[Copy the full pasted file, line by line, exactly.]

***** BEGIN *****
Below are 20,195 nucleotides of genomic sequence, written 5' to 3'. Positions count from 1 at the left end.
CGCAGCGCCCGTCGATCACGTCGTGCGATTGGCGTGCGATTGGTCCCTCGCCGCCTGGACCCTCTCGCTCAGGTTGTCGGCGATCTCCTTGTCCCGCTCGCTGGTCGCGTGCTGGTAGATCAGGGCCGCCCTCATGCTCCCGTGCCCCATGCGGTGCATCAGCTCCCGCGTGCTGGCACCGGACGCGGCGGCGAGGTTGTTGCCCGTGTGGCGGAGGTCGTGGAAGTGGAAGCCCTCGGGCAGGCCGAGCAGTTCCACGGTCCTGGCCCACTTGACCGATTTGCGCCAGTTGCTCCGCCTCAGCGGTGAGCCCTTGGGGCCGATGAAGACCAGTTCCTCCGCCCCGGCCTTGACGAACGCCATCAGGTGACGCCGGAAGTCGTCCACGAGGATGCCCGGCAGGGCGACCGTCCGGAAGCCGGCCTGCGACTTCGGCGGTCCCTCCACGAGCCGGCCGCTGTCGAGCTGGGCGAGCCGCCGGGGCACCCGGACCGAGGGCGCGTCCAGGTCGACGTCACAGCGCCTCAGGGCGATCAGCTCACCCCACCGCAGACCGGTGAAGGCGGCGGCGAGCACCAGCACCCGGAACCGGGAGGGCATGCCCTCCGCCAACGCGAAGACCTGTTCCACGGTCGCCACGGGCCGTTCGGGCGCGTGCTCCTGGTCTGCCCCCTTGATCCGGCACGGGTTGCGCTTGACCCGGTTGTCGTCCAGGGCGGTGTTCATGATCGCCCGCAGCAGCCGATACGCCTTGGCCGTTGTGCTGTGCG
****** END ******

Below are 20,195 nucleotides of genomic sequence, written 5' to 3'. Positions count from 1 at the left end.
CGCAGCGCCCGTCGATCACGTCGTGCGATTGGCGTGCGATTGGTCCCTCGCCGCCTGGACCCTCTCGCTCAGGTTGTCGGCGATCTCCTTGTCCCGCTCGCTGGTCGCGTGCTGGTAGATCAGGGCCGCCCTCATGCTCCCGTGCCCCATGCGGTGCATCAGCTCCCGCGTGCTGGCACCGGACGCGGCGGCGAGGTTGTTGCCCGTGTGGCGGAGGTCGTGGAAGTGGAAGCCCTCGGGCAGGCCGAGCAGTTCCACGGTCCTGGCCCACTTGACCGATTTGCGCCAGTTGCTCCGCCTCAGCGGTGAGCCCTTGGGGCCGATGAAGACCAGTTCCTCCGCCCCGGCCTTGACGAACGCCATCAGGTGACGCCGGAAGTCGTCCACGAGGATGCCCGGCAGGGCGACCGTCCGGAAGCCGGCCTGCGACTTCGGCGGTCCCTCCACGAGCCGGCCGCTGTCGAGCTGGGCGAGCCGCCGGGGCACCCGGACCGAGGGCGCGTCCAGGTCGACGTCACAGCGCCTCAGGGCGATCAGCTCACCCCACCGCAGACCGGTGAAGGCGGCGGCGAGCACCAGCACCCGGAACCGGGAGGGCATGCCCTCCGCCAACGCGAAGACCTGTTCCACGGTCGCCACGGGCCGTTCGGGCGCGTGCTCCTGGTCTGCCCCCTTGATCCGGCACGGGTTGCGCTTGACCCGGTTGTCGTCCAGGGCGGTGTTCATGATCGCCCGCAGCAGCCGATACGCCTTGGCCGTTGTGCTGTGCG